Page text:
<p>Worked out great! I can see in pitch black when in normal light there is not even an outline. I will be using it for airsoft which is why it is mounted to a rail riser. I already brought it to a Vietnam mil-sim (got lucky on the fact that it is time period accurate) and was great for night patrols and defending our base (48hrs straight event). I was able to compare it to a real PVS-2 scope and this one is brighter (4xAA, ~5.5V) and very clear.</p><p>Things to work on: the focus is currently just a tight fit onto some PVC which sucks. I want to replace it with something else but I don't know what yet. I also want to tidy up the wires in front since I opted to not use any outer shell to keep it slim.<br>Note: it sparks sometimes from hot to the hose clamps for some reason... I suspect the housing is a common ground.</p><p>Overall I would definitely recommend this build to someone with a need for cheap NV and has some basic tools. I put about 20hrs into the project (mostly because I am anal) and about $40ish besides the specific parts (tube, eyepiece, lens and adapter). The fittings are various PVC pieces and I wish I had a lathe to better work them. I had a bench grinder and some sand paper :(</p><p>The rail I used is this: <a href="https://www.amazon.com/gp/product/B00M9IL5YQ/ref=oh_aui_detailpage_o04_s00?ie=UTF8&psc=1" rel="nofollow">https://www.amazon.com/gp/product/B00M9IL5YQ/ref=o..</a> I got it to fit across the gap on my converted CYMA M14 EBR to M14. Standard 4xAA battery box with the switch turned around. Cut some thin steel to tidy up the box. 3&quot; hose clamps to hold it together.<br></p><p>I still need to shim it but I believe it is fairly accurate as is though it is hard to sight at night :P</p><p>Thanks @eyebot117 for the instructable! Let me know if you have any questions about how I built mine.<br>P.S. if you are in the NJ/NY area for a mil-sim/night OP hmu on twitter.</p>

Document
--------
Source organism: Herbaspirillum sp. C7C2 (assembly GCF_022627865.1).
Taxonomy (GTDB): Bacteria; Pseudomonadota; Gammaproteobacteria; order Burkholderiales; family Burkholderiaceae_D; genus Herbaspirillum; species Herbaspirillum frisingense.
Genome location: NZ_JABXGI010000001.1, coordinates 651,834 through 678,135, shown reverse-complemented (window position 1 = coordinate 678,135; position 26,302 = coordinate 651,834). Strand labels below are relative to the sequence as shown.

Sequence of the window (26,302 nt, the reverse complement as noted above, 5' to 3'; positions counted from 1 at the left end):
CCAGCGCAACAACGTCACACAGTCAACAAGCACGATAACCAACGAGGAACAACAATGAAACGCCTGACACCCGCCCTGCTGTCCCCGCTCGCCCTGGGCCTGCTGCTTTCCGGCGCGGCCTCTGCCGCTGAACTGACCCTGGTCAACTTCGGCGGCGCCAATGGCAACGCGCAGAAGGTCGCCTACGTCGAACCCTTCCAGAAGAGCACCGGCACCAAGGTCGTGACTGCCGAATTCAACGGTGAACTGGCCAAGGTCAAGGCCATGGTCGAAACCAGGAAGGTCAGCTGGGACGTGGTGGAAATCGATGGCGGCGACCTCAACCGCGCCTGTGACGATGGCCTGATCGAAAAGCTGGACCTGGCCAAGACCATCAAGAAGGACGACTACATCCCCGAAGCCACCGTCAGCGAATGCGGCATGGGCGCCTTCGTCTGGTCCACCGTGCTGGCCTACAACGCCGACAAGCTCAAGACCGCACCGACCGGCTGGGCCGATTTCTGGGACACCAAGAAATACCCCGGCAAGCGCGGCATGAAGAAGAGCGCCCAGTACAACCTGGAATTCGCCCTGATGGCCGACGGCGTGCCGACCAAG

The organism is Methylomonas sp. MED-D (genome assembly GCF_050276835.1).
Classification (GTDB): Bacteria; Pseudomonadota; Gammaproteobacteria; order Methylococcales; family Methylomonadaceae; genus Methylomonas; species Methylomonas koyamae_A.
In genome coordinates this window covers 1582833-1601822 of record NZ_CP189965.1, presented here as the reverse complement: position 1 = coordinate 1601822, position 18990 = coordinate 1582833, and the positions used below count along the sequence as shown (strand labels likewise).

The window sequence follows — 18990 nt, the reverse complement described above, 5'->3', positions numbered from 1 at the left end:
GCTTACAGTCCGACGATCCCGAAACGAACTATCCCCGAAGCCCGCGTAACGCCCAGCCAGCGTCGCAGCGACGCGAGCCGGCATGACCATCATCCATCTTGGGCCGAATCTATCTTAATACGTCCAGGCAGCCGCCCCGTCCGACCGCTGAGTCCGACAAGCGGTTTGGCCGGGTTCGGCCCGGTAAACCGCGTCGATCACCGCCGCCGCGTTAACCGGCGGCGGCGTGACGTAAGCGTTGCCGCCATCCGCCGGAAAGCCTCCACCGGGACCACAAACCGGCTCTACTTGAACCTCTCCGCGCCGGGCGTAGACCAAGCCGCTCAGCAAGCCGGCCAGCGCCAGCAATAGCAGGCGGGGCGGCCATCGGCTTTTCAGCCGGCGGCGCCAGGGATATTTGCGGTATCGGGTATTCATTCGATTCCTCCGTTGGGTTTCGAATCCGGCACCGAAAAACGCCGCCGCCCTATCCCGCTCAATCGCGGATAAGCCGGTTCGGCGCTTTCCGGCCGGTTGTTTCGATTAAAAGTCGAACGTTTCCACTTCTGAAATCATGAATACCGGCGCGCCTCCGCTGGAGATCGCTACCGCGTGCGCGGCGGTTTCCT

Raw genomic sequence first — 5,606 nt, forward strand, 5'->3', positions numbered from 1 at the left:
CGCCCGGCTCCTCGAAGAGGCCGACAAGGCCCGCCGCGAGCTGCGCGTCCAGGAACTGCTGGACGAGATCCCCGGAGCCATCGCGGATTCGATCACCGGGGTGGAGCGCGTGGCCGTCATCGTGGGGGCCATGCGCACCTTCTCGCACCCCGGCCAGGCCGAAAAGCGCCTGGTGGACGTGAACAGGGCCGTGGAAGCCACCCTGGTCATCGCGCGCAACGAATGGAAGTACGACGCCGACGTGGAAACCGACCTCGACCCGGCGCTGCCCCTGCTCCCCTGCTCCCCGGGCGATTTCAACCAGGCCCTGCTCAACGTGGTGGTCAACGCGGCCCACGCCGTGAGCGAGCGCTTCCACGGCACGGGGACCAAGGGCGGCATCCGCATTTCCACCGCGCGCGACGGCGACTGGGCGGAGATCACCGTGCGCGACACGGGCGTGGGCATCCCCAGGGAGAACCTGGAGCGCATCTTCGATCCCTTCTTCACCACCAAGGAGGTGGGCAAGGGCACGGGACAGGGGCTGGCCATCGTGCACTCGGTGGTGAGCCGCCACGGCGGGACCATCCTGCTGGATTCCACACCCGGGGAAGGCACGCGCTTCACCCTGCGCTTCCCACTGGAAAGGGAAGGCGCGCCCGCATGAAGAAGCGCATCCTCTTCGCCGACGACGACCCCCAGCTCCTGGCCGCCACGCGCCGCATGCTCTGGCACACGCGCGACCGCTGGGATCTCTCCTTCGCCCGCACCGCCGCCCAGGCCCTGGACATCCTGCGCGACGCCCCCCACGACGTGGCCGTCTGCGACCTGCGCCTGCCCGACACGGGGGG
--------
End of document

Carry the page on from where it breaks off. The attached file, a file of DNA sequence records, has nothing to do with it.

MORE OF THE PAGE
<p>Well done! I typically used a cheapo red laser with windage/elevation adjustment and a pressure switch for aiming the scope. Way easier than creating an adjustable mount. Great looking build! </p>
<p>Also, I've noticed that it builds up a strong static charge. The ~6VDC going in is being amplified to about 40,000V through the power supply for the image intensifier tubes. This could explain the spark you're seeing on those clamps. </p>